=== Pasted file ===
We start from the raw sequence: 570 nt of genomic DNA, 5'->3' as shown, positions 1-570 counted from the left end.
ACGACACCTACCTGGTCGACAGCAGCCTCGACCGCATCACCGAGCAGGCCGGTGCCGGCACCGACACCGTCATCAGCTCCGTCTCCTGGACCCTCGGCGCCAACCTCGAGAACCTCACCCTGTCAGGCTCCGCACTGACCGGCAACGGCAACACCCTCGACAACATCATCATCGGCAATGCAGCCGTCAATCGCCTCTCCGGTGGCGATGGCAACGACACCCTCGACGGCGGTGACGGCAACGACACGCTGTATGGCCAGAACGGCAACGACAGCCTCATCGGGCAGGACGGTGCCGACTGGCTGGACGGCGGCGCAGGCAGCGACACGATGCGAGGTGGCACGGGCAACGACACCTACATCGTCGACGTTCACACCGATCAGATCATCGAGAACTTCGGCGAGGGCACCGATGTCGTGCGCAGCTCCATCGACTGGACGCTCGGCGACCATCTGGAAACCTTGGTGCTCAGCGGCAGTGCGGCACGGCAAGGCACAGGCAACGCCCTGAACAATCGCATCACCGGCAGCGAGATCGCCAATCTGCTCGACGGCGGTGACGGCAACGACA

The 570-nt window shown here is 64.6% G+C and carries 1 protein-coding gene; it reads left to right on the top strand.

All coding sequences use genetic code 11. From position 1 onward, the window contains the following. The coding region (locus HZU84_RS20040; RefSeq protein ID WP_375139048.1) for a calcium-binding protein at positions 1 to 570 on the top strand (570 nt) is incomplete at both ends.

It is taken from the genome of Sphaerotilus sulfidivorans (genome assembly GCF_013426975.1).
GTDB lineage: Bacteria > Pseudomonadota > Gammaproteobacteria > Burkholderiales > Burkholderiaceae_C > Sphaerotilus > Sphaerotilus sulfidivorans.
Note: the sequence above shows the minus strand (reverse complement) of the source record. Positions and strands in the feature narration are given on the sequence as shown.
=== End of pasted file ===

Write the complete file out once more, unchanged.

We start from the raw sequence: 570 nt of genomic DNA, 5'->3' as shown, positions 1-570 counted from the left end.
ACGACACCTACCTGGTCGACAGCAGCCTCGACCGCATCACCGAGCAGGCCGGTGCCGGCACCGACACCGTCATCAGCTCCGTCTCCTGGACCCTCGGCGCCAACCTCGAGAACCTCACCCTGTCAGGCTCCGCACTGACCGGCAACGGCAACACCCTCGACAACATCATCATCGGCAATGCAGCCGTCAATCGCCTCTCCGGTGGCGATGGCAACGACACCCTCGACGGCGGTGACGGCAACGACACGCTGTATGGCCAGAACGGCAACGACAGCCTCATCGGGCAGGACGGTGCCGACTGGCTGGACGGCGGCGCAGGCAGCGACACGATGCGAGGTGGCACGGGCAACGACACCTACATCGTCGACGTTCACACCGATCAGATCATCGAGAACTTCGGCGAGGGCACCGATGTCGTGCGCAGCTCCATCGACTGGACGCTCGGCGACCATCTGGAAACCTTGGTGCTCAGCGGCAGTGCGGCACGGCAAGGCACAGGCAACGCCCTGAACAATCGCATCACCGGCAGCGAGATCGCCAATCTGCTCGACGGCGGTGACGGCAACGACA

The 570-nt window shown here is 64.6% G+C and carries 1 protein-coding gene; it reads left to right on the top strand.

All coding sequences use genetic code 11. From position 1 onward, the window contains the following. The coding region (locus HZU84_RS20040; RefSeq protein ID WP_375139048.1) for a calcium-binding protein at positions 1 to 570 on the top strand (570 nt) is incomplete at both ends.

It is taken from the genome of Sphaerotilus sulfidivorans (genome assembly GCF_013426975.1).
GTDB lineage: Bacteria > Pseudomonadota > Gammaproteobacteria > Burkholderiales > Burkholderiaceae_C > Sphaerotilus > Sphaerotilus sulfidivorans.
Note: the sequence above shows the minus strand (reverse complement) of the source record. Positions and strands in the feature narration are given on the sequence as shown.